Weicheng Lian, Fei Liu, Katsiaryna Svirydzenka, and Biying Zhu
While South Asia has gone a long way in diversifying their economies, there is substantial scope to do more. Some countries – India, Nepal, and Sri Lanka – can build on their existing production capabilities; others – Bangladesh, Bhutan, and the Maldives – would need to undertake a more concerted push. We identify key policies from a large set of potential determinants that explain the variation in export diversification and complexity across 189 countries from 1962 to 2018. Our analysis suggests that South Asia needs to invest in infrastructure, education, and R&D, facilitate bank credit to productive companies, and open to trade in order to diversify and move up the value chains. Given the COVID-19 pandemic, investing in digital technologies as part of the infrastructure push and improving education are of even greater importance to facilitate the ability to work remotely and assist resource reallocation away from the less viable sectors.
This paper investigates the effect of timeliness in accessing the intermediate inputs on the trade pattern. In particular, any country that has a higher ability to transport goods on time has a comparative advantage in industries that place a higher value on the timely delivery of their inputs, and this comparative advantage pattern is stronger for processed goods than for primary goods. To do this, a measure for how intensively any industry demands for the timely delivery of its intermediate inputs is constructed combining Hummels and Schaur (2013)’s calculations of the time sensitivity of products with the input-output tables.
International Monetary Fund. Asia and Pacific Dept
This paper discusses Nepal’s Request for Disbursement Under the Rapid Credit Facility (RCF). Before the April 2015 earthquake, Nepal’s macroeconomic performance was broadly favorable but the government’s weak budget implementation capacity held back growth and propped up the external position. The authorities’ main challenge has been to boost their capacity to plan, prioritize, and implement capital spending. The authorities are requesting financial assistance under the IMF’s RCF to address the urgent balance of payments and fiscal needs associated with the rehabilitation and reconstruction efforts. The IMF staff supports the authorities’ request for a disbursement under the RCF in the amount of SDR 35.65 million.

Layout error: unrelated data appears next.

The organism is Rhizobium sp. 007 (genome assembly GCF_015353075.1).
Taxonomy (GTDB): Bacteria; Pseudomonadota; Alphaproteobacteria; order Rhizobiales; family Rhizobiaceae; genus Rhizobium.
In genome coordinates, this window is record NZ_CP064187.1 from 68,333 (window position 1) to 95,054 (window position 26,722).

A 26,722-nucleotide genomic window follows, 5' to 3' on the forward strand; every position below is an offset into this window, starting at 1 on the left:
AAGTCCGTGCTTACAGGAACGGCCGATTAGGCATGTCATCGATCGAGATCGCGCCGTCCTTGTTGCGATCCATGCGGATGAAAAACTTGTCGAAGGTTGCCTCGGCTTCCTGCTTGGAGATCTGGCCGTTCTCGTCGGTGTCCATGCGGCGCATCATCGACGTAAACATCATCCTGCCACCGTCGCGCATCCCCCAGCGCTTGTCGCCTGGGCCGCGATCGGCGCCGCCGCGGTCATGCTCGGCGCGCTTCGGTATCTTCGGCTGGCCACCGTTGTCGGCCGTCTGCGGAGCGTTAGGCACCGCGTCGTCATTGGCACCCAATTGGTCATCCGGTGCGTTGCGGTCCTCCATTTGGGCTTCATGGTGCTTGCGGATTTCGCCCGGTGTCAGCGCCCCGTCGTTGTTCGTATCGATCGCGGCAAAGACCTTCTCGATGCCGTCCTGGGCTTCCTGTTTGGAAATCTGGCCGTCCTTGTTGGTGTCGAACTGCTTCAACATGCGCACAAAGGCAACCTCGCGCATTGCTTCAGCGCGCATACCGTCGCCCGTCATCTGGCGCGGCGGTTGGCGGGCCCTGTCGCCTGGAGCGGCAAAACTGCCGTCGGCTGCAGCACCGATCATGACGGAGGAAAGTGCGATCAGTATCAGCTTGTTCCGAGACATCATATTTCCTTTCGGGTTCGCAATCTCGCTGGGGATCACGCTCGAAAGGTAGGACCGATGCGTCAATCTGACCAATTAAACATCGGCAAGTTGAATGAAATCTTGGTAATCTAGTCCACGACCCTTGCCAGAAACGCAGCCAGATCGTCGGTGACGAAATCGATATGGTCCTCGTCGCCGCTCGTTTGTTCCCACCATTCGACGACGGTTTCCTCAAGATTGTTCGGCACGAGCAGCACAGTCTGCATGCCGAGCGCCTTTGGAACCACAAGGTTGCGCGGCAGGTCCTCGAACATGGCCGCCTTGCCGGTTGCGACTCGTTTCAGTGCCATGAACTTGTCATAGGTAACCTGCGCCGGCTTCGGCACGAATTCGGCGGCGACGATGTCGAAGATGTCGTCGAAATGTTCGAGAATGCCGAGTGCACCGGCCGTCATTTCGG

After years of macroeconomic stability, the global crisis is having a substantial, albeit somewhat delayed, impact on Nepal’s economy and exposing its structural weaknesses. Although the Nepalese rupee appears modestly overvalued, maintaining the peg should remain a key near-term policy objective. Risks in the financial sector are coming to a head and need to be addressed urgently. The Nepal Rastra Bank (NRB)’s recent directives are welcome, but enforcement is crucial to their effectiveness. Bank licensing policy needs to be tightened, banking sector consolidation incentivized, and state-controlled bank reform tackled.
This Selected Issues paper examines the effect of political instability on economic growth in Nepal. It uses publicly available data on political economy variables for 167 countries worldwide from 1970–2004 to estimate the impact of political instability on growth. The findings reveal that Nepal has witnessed higher political instability compared with other countries in the region. The paper also presents the salient features of political instability and growth for Nepal and other South Asian countries, and the econometric estimates of growth regressions to measure the effect of political instability on economic growth.